Who’s playing?

A roundup of some of the Phish after-parties Tuesday and Wednesday:

Tuesday

10 p.m.: Garcia Birthday Band; $10; Silver Moon Brewing, 24 NW Greenwood Ave., Bend; www.brownpapertickets.com/event/1771818.

10 p.m.: World’s Finest; $5; The Astro Lounge, 939 NW Bond St., Bend; www.redlightpro.com.

10: 30 p.m.: The Polyrhythmics; advance tickets sold out; Volcanic Theatre Pub, 70 SW Century Drive, Bend; www.volcanictheatrepub.com or 541-323-1881.

11: 30 p.m.: Blue Lotus with DJ Byrne; $18 in advance, $20 at the door; Tower Theatre, 835 NW Wall St., Bend; www.towertheatre.org or 541-317-0700.

Wednesday

10 p.m.: Garcia Birthday Band; $10; Silver Moon Brewing, 24 NW Greenwood Ave., Bend; www.brownpapertickets.com/event/1771823.

10 p.m.: The Rod DeGeorge Trio; $5 at the door; The Annex, 51 NW Greenwood Ave., Bend; www.redlightpro.com.

10: 30 p.m.: Yak Attack; $15; Volcanic Theatre Pub, 70 SW Century Drive, Bend; www.volcanictheatrepub.com or 541-323-1881.

Ben Bloom is a big fan of the after-party. The guitarist for Seattle-based instrumental funk octet Polyrhythmics has been on both sides of the after-party experience. Bloom spent “the better part of 25 years” traveling the country, following Burlington, Vermont, jam band Phish on tour and attending the late-night shows that followed the main show in the cities the band played in.

“I got turned on to a lot of bands just by going to after-shows,” Bloom said recently from his home in Seattle. “What’s really cool and unique about it is you have this sort of craft culture of really die-hard music fans all over the country and the world.”

Bloom and the Polythrythmics have also been the performers at Phish after-parties across the West Coast over the years. They’ll once again put on their after-party hats for a late show at Volcanic Theatre Pub on Tuesday night, after the first show of Phish’s two-night stand at Les Schwab Amphitheater, which continues Wednesday.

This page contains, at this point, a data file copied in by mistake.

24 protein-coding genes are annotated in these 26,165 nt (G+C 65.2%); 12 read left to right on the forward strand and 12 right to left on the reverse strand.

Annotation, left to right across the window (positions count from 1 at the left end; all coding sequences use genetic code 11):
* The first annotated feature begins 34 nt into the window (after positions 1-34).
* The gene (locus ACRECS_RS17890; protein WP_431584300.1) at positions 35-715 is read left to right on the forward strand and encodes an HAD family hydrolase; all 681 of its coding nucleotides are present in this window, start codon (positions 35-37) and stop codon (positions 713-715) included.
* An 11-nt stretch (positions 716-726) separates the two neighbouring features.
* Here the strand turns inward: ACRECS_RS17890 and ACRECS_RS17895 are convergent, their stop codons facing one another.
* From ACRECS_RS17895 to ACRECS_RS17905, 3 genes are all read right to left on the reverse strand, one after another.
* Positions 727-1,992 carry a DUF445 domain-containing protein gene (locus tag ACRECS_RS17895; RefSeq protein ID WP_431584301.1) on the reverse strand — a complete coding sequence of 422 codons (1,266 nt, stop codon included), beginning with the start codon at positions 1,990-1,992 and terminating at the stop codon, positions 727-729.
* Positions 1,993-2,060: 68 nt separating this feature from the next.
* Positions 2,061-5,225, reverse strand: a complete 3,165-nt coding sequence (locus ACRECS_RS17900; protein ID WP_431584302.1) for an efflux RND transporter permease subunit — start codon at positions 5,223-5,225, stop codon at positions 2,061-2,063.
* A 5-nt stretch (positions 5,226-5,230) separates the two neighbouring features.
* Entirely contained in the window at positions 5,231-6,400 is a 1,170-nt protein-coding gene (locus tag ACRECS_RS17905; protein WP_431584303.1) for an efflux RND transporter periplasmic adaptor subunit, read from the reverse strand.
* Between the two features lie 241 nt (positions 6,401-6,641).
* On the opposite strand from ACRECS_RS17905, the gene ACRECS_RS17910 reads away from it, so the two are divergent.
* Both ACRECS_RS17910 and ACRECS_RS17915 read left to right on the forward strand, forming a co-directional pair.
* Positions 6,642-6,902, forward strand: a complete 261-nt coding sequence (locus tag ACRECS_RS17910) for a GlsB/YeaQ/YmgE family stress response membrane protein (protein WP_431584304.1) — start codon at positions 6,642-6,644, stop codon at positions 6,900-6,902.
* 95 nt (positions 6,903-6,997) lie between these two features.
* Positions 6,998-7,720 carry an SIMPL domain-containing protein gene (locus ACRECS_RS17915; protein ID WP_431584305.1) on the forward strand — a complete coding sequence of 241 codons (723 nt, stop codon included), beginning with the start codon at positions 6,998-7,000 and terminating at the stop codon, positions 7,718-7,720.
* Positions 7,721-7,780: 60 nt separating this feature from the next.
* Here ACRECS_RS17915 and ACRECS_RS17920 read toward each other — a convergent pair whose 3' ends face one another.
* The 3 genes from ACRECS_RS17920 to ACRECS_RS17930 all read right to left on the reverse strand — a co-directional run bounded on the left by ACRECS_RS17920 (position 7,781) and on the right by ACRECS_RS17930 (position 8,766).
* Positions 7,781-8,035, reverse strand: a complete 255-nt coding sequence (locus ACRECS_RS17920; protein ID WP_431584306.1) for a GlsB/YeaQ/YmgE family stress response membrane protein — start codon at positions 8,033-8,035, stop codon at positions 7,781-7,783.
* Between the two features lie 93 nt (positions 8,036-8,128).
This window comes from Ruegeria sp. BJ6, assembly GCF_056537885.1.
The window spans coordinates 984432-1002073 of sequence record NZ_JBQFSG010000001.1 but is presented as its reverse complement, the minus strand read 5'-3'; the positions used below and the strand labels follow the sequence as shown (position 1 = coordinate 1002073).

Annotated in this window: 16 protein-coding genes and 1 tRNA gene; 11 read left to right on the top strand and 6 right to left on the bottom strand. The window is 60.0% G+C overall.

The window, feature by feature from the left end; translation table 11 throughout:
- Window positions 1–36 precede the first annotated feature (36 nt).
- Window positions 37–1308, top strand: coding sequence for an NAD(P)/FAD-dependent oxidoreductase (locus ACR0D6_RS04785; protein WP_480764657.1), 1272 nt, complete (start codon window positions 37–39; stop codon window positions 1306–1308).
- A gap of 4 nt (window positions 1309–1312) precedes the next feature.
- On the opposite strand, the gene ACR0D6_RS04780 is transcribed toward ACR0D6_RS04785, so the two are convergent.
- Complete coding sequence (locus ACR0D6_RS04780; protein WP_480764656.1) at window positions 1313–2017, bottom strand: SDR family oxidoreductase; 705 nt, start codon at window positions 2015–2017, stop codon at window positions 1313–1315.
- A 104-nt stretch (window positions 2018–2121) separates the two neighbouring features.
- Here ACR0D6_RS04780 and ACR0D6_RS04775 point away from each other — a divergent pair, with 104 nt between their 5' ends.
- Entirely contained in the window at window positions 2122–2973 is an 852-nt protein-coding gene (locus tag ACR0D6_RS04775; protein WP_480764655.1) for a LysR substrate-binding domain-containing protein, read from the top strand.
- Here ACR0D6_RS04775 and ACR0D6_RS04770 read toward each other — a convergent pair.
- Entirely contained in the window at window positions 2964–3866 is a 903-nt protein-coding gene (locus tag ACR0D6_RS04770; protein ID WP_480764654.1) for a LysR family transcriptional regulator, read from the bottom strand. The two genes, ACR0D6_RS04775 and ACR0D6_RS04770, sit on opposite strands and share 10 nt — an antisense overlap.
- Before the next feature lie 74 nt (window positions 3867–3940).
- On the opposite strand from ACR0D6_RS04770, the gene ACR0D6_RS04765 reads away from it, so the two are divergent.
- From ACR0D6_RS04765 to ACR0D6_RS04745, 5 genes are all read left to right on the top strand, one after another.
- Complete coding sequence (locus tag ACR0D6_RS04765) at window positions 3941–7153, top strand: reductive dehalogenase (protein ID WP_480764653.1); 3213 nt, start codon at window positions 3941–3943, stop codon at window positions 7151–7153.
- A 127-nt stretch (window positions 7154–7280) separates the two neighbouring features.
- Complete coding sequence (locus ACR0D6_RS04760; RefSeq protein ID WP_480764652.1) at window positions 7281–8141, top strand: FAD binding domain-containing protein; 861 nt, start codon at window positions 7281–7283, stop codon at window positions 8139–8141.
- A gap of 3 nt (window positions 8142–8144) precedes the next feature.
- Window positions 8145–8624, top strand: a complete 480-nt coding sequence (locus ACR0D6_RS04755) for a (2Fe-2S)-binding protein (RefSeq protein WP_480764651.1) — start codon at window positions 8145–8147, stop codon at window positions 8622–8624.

“All the people there (at after-parties) have something in common to start with, so there’s this kind of kinetic energy. It’s this private party, everyone has a private connection — everyone there are Phish fans, but hopefully, everyone are music fans,” Bloom said. “There may be certain characteristics that are stereotypical to those fans, and maybe those people become Polyrhythmics fans, and come to our shows when Phish isn’t playing, too.”

The Polyrhythmics’ show is one of a handful of Phish after-parties planned for Tuesday and Wednesday night. Included in the roundup are Eugene’s Blue Lotus, playing the Tower Theatre on Tuesday night with DJ Byrne; Portland’s World’s Finest, also playing Tuesday night at Astro Lounge; and Portland’s Yak Attack performing Wednesday night at Volcanic. Grateful Dead tribute group Garcia Birthday Band is slated to perform at Silver Moon Brewery for after-parties following both Phish shows.

The Phish shows themselves were a long-time coming to Bend, and sold out within three minutes of being announced, according to Les Schwab Amphitheater Director Marney Smith. The quartet, who formed in 1983 at the University of Vermont and whose rabid fan following and live reputation have brought about comparisons to the Grateful Dead (Phish guitarist Trey Anastasio stood in for Jerry Garcia at the Dead’s recent farewell shows in San Francisco), almost played the amphitheater last year, and had been rumored to perform in previous years as well.

“In past years, our phones would start ringing off the hook with people who had heard Phish rumors,” Smith said. “We had to tell everybody that no, we’re not talking to Phish.”

The after-parties cater to concert-goers who aren’t quite ready to end their nights after the main event. They can also offer fans who were unable to snag a ticket a chance to join the party, though even the after-parties run the risk of selling out. Presale tickets for the Polyrythmics are already sold out, with only about 20 or 30 set to be released the night of the show, according to Gabe Johnson, who is promoting both Volcanic shows through his company Parallel 44 Presents.